15-18 May 2023, via Zoom

Series of G2H2 policy debates ahead of WHA76

In the year of the 75th anniversary of WHO:
What is to be done when the party is over

In the year of the 75th Anniversary of the World Health Organization, and in the week before the 76th World Health Assembly (WHA76), a series of meetings hosted by the Geneva Global Health Hub (G2H2) and organized by some of its members will again provide a space for sharing, assessing and debating health policy and governance challenges that go beyond the items covered by the formal agenda of the WHA, bridging from health policies to people’s realities, addressing determinants of health and promoting democratic governance.


Programme overview

Monday to Thursday (Zoom webinars)
Series of G2H2 hosted policy debates

Monday, 15 May 2023, 15.00-16.30 CEST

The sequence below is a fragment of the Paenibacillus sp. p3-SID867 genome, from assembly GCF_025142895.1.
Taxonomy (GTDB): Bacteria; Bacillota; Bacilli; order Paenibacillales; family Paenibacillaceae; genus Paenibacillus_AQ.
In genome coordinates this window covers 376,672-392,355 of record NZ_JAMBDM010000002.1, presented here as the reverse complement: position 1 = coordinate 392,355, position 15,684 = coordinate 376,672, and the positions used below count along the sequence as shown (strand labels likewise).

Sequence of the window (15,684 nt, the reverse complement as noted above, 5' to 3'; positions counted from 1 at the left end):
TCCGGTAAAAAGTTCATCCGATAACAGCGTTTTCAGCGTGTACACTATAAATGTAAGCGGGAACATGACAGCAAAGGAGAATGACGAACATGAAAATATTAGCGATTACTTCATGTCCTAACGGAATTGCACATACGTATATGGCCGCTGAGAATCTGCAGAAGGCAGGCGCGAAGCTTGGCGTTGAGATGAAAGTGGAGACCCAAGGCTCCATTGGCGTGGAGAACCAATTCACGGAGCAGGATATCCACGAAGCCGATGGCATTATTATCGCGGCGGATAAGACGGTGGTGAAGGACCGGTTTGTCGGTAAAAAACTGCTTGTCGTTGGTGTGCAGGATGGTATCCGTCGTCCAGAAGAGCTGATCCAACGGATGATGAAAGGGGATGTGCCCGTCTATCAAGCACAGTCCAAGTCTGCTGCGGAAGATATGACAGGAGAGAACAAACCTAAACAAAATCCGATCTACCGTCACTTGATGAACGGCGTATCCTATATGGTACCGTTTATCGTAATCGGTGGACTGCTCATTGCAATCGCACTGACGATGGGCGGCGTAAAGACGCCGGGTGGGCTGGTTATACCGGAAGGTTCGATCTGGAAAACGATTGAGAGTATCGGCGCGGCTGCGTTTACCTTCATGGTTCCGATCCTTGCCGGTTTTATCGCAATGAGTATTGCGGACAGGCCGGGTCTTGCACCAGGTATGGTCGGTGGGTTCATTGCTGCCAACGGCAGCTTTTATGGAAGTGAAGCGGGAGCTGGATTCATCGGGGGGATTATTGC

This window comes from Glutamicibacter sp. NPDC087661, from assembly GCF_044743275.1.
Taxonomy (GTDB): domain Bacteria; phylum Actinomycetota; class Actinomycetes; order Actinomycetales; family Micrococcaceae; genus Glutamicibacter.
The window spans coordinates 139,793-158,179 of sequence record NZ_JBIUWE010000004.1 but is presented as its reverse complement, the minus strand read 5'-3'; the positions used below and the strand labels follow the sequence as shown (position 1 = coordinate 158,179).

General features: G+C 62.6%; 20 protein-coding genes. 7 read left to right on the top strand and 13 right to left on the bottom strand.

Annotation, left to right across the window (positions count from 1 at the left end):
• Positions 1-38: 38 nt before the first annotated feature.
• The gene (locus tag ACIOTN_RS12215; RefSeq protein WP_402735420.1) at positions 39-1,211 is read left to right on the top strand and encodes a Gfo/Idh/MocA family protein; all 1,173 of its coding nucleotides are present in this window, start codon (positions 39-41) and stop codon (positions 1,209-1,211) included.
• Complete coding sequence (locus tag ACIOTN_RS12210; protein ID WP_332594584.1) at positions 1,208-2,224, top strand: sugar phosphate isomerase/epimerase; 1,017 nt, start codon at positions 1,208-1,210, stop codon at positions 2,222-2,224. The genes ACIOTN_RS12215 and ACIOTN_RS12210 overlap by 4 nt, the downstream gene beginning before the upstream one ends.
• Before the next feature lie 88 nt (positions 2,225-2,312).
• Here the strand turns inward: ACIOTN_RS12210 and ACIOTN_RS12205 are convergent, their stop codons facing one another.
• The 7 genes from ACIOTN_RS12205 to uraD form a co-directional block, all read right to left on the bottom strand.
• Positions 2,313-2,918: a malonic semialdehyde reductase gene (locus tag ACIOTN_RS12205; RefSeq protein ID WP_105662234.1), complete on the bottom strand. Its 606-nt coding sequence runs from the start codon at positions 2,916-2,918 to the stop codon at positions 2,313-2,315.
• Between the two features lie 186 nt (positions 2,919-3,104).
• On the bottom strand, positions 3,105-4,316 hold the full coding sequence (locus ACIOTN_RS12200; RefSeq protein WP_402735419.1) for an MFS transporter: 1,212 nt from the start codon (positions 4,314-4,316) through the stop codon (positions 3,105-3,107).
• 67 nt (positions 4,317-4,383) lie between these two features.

Alignment and coordination in the health sector
– how is the global community progressing?
Policy debate organized by Wemos
Language: English

Tuesday, 16 May 2023, 13.00-14.30 CEST
Advancing Social Participation for Universal Health Coverage
– Translating the principle into practice

Briefing and policy debate organized by Save the Children, CSEM and WHO
Language: English

Tuesday, 16 May 2023, 15.00-16.30 CEST
Not an option! Migrants’ journey across the Mediterranean
Film screening and discussion organized by Saluteglobale.it
Language: English

Wednesday, 17 May 2023, 13.00-14.30 CEST
We want civil society participation in the governance of the Pandemic Accord
Policy debate organized by Save the Children and STOPAIDS
Language: English

Thursday, 18 May 2023, 14.30-16.00 CEST
Banking on health: The surging pandemic of health financialization
Policy debate organized by Society for International Development SID
Languages: English, French, Spanish

Thursday, 18 May 2023, 16.00-17.30 CEST
Private foundations and the WHO Pandemic Treaty:
negotiations gated in philanthrocapitalism?

Policy debate organized by Corporate Accountability and partners
Languages: English, French, Spanish

  • Session details and documentations: below


Monday 15 May 2023, 15.00-16.30 CEST
Alignment and coordination in the health sector
– how is the global community progressing?